TALLAHASSEE — For Republicans in the Florida House, five is the magic number.
That's how many seats the GOP needs to flip to have a veto-proof majority in the lower chamber — and steamroll any potential opposition from Democrats.
To accomplish that goal, state Republicans are targeting seven Democratic incumbents in the Nov. 4 election: Rep. Karen Castor Dentel of Maitland, Rep. Michael Clelland of Lake Mary, Rep. Mark Danish of Tampa, Rep. Dwight Dudley of St. Petersburg, Rep. José Javier Rodríguez of Miami, Rep. Linda Stewart of Orlando, and Rep. Carl Zimmermann of Palm Harbor. All seven represent swing districts.
"If we don't get the supermajority, it will be damn close," Republican media strategist Rick Wilson said.
The incumbents aren't backing down. Castor Dentel and Rodríguez are running particularly high-profile campaigns and have raised more than $275,000 for their respective races. Meanwhile, the state Democratic Party is working to flip at least two South Florida districts in the other direction.
House Democratic Leader Mark Pafford of West Palm Beach says he feels good about his party's ability to hold the line.
"Look at what is happening with the governor's office," Pafford said. "We've been outspent by millions of dollars, but our message is capturing the attention of people around the state. That will manifest itself in a lot of our House races."
It isn't hard to imagine a GOP supermajority in the Florida House. After the 2010 election, Republicans occupied 81 of the 120 seats in the lower chamber.
The two-thirds majority allowed GOP lawmakers to pursue one of the most conservative agendas in recent memory in 2011 and 2012. The Legislature privatized Medicaid; required ultrasounds for women preparing to have an abortion; based a portion of teacher salaries on student performance; and required teachers and public employees to pay 3 percent of their salaries into their retirement accounts.
Democrats took back six seats in the 2012 election, after the legislative maps were redrawn as part of the redistricting process. But observers say they are likely to lose some ground come November.
One reason: Turnout among Democrats isn't expected to be as high as it was in 2012.
"In 2012, you had a massive, enormous Obama ground game running," said Wilson, the Republican strategist. "That ground game provided a meaningful lift for Democratic candidates across the ballot, up and down the ticket. You won't see that this year."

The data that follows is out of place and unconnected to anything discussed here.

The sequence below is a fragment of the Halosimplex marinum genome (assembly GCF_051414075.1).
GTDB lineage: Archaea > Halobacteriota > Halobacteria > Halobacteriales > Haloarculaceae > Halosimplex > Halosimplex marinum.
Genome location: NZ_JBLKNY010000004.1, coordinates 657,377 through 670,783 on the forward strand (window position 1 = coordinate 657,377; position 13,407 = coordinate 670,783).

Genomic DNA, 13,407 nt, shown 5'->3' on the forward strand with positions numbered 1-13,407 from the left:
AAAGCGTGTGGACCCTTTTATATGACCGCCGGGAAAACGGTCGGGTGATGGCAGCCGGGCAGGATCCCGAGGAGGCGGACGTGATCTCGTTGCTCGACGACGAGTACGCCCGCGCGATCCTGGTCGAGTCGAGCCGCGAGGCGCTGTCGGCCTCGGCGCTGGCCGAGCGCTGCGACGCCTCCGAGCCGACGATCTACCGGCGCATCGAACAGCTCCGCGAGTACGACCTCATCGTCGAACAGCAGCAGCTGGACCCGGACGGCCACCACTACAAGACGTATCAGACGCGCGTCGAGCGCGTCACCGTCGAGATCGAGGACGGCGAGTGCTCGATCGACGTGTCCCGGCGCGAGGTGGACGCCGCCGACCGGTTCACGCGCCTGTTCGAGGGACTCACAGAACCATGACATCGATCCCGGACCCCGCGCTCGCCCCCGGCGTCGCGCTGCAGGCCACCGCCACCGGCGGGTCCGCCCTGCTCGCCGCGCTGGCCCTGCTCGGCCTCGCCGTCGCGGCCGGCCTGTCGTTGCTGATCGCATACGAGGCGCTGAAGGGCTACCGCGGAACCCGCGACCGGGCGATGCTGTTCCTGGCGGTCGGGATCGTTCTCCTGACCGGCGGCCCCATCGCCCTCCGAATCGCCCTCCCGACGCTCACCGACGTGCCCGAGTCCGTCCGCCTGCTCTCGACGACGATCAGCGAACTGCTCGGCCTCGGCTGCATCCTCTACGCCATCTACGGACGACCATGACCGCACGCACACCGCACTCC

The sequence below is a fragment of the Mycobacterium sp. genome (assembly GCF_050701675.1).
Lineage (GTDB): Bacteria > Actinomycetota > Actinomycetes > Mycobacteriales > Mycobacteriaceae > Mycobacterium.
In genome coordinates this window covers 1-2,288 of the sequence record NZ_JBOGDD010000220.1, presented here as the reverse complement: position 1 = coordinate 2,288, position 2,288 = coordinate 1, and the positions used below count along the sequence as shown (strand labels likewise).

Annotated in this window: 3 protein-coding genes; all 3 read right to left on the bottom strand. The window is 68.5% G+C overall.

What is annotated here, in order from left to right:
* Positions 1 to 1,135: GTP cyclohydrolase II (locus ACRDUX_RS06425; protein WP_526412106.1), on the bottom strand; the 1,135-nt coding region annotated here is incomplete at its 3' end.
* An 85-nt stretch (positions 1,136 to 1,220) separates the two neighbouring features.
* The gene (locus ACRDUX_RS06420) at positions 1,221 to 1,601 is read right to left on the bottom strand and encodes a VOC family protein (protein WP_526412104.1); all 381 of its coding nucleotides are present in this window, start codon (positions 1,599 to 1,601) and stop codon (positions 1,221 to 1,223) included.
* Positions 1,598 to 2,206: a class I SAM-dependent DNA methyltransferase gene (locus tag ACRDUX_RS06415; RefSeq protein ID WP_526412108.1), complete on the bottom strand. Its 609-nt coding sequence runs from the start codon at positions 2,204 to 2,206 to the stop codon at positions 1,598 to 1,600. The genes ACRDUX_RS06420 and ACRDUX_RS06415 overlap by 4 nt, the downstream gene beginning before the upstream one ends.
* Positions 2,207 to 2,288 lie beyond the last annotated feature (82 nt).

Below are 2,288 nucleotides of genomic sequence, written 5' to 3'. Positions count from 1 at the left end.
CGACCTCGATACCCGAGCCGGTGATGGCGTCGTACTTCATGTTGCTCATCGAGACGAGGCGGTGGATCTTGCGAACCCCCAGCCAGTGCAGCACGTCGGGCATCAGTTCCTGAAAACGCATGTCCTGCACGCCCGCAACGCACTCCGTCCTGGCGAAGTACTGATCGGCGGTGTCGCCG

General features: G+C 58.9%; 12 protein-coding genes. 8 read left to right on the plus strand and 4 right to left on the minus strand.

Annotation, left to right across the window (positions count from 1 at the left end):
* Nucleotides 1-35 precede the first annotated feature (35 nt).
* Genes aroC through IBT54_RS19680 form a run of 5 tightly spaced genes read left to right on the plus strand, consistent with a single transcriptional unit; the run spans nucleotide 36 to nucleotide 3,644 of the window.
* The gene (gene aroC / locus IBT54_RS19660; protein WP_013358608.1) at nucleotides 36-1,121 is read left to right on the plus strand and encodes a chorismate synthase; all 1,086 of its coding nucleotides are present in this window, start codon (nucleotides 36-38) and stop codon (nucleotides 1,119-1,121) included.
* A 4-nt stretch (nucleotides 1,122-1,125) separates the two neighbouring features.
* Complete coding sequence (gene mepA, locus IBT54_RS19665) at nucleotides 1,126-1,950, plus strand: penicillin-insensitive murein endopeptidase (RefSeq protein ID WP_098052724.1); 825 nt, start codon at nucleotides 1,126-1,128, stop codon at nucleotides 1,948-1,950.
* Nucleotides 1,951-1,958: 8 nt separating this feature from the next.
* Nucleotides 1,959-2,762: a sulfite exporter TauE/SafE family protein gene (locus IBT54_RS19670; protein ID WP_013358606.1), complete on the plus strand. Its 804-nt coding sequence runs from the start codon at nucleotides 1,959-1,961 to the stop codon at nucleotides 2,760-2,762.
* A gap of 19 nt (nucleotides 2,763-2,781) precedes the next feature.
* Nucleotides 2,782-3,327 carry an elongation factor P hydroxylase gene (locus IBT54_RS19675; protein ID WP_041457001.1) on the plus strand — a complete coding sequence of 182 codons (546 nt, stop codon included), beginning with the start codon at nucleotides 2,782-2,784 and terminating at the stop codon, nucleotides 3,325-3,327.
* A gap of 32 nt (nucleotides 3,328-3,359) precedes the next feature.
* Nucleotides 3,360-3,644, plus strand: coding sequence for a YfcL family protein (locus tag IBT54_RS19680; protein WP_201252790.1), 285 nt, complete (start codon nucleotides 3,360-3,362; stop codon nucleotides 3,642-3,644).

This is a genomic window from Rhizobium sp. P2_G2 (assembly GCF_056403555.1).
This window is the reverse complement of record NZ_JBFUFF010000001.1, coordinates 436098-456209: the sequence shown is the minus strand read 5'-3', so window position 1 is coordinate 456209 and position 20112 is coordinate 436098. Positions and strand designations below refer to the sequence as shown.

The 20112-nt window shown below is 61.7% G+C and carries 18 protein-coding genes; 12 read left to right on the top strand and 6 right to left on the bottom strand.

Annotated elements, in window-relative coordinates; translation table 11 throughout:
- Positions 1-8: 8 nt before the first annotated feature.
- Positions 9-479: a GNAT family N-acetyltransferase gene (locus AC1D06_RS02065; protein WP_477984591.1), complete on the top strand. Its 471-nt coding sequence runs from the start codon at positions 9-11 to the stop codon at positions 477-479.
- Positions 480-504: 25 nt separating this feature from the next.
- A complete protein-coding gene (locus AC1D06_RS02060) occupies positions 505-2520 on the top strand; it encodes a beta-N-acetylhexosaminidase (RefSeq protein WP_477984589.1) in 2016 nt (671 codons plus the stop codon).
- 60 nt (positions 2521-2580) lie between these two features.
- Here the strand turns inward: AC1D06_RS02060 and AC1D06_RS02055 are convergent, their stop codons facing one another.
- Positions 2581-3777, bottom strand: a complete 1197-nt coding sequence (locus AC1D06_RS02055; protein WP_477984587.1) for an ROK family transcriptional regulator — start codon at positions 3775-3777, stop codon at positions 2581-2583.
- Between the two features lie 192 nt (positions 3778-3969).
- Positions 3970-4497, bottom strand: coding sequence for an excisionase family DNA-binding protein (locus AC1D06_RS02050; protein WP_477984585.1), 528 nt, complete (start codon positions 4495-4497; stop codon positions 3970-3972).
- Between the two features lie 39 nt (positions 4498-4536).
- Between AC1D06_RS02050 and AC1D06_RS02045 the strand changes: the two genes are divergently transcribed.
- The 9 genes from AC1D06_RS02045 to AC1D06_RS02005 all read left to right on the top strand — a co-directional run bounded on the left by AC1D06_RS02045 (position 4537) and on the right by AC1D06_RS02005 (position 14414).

The seven Democratic incumbents being targeted were first elected to the House in 2012.
Their challengers have deep pockets.
For example, Chris Sprowls, a special prosecutor in the Pasco and Pinellas State Attorneys' Office, has about $267,000 in his war chest — more than double what the Democratic incumbent Zimmermann has raised.
The Republican Party also has been funneling resources into the races.
Bob Cortes, a local elected official challenging Castor Dentel in Central Florida, has received $41,000 in campaign cash from the House Republican Campaign Committee and more than $50,000 worth of polling, fundraising assistance and campaign staff from the Republican Party, records show.
The Democrats generally haven't raised as much. But they have the power of incumbency.
The three Democrats in Tampa Bay could have an additional advantage. If Democratic candidate for governor Charlie Crist turns out liberal voters in his home turf, Danish, Dudley and Zimmermann could see a boost at the polls.
"We feel very confident that our incumbents are running strong campaigns and continue to gain support from the voters who elected them in 2012," said Florida Democratic Party political director Christian Ulvert.
In addition to supporting the incumbents, the party is working to unseat two Republican incumbents in swing districts: Rep. Erik Fresen in Miami and Rep. Bill Hager in Delray Beach.
Neither race will be easy. Fresen has raised more than $463,000 in campaign cash — only incoming House Speaker Steve Crisafulli has raised more as an incumbent.
Observers say a Republican supermajority in the House would make a difference in Tallahassee, especially if Crist were elected governor.
"It would be much tougher for Crist to push forth his agenda," Broward College political scientist Kevin Walsh said.
If Republicans could lock down a supermajority in both chambers, the GOP would have the power to override a gubernatorial veto. But that would require Republicans to win one of two contested Senate races this year.
Crisafulli, the incoming House leader, declined to speculate on what might happen.
"We're focused on bringing back the majority," he said. "Whatever we get above and beyond that will be an added bonus."
Contact Kathleen McGrory at kmcgrory@MiamiHerald.com.